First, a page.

There was a major problem with the 2020 Census, and most people probably haven’t heard about it, even though it has enormous implications. At the end of May, the Census Bureau admitted that it miscounted 14 states in the 2020 Census.
Why didn’t the media make a big stink about this story? Maybe it was overshadowed by the recent mass shootings, that’s certainly a possibility, but I have another theory.
Here are the states that the Census acknowledged it overcounted: Hawaii, Delaware, Rhode Island, Minnesota, New York, and Massachusetts.
Here are the states that the Census acknowledged it undercounted: Texas, Illinois, Florida, Mississippi, Tennessee, and Arkansas.
Well, gee, isn’t that interesting. Does it seem like a mere bizarre coincidence that the overcounted states all voted for Biden in 2020, and five of the six undercounted states for Trump in 2020?
“Last week’s Census Bureau announcement of serious errors will impact the next decade’s congressional apportionment and delegations, and play a crucial role in the presidential race,” explained Kristin Tate at The Hill. “Given the nature of the mistakes, Democrats could hang onto the presidency under particularly controversial circumstances due to publicly-acknowledged errors.”
The changes will impact national politics in a dramatic fashion. The 2020 census led to significant changes to congressional seats apportioned to states. Texas gained two congressional seats, while North Carolina, Florida, Montana, Colorado and Oregon each gained one. New York, Pennsylvania, West Virginia, Ohio, Michigan, Illinois and California each lost one seat in Congress. There was significant surprise that population growth winners such as Texas and Florida didn’t gain more seats. With the possible exception of Illinois not losing a seat, the likely effects of an accurate count would have overwhelmingly aided red states. Simply put, the revised figures show that (mostly) red states had even quicker relative population growth compared to the rest of the country — and especially compared to (mostly) blue states. It is entirely possible that undercounted states could have gained at least one seat in Congress, while overcounted states may have lost at least one each.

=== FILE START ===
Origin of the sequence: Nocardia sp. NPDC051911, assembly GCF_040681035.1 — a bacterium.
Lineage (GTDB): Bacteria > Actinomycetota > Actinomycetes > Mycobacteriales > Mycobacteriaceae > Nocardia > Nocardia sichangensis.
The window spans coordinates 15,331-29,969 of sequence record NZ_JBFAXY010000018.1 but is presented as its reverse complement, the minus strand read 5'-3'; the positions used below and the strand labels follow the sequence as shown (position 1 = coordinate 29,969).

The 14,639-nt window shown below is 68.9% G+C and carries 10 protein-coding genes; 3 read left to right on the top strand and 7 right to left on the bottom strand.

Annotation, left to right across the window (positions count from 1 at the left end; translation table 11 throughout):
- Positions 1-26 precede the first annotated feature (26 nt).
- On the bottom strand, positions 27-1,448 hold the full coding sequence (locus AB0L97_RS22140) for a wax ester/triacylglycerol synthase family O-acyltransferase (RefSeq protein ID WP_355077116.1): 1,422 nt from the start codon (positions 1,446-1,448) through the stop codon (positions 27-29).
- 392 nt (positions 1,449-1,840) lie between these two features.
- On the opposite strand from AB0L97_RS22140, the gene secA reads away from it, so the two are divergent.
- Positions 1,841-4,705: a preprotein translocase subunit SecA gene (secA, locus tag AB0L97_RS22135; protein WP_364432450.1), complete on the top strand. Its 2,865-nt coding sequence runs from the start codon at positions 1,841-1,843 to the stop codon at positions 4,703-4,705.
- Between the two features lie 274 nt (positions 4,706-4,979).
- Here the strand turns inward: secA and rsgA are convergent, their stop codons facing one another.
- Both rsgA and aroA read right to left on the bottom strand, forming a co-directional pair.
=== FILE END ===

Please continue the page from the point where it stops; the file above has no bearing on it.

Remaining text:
Not only is it suspicious that the errors occurred, but as Tate explains, so is the timing of the admission of the error. “Had states known the true figures within the past year, the redistricting process would have been very different for the miscounted states. Not only are the number of seats per state affected, but the district lines are as well. In addition, the Electoral College determines the weight per state based on the total representatives and senators. The loss or gain of a single seat affects two Electoral College votes — the one gained by one party, and thus lost by the other.”
And there’s nothing that anyone can do about it. It is too late to correct the faulty reapportionment, barring a Supreme Court challenge.
Are we expected to believe these were honest mistakes and not deliberate?
Americans have already lost faith in our election system, and now we have reason to suspect politics has tainted the Census.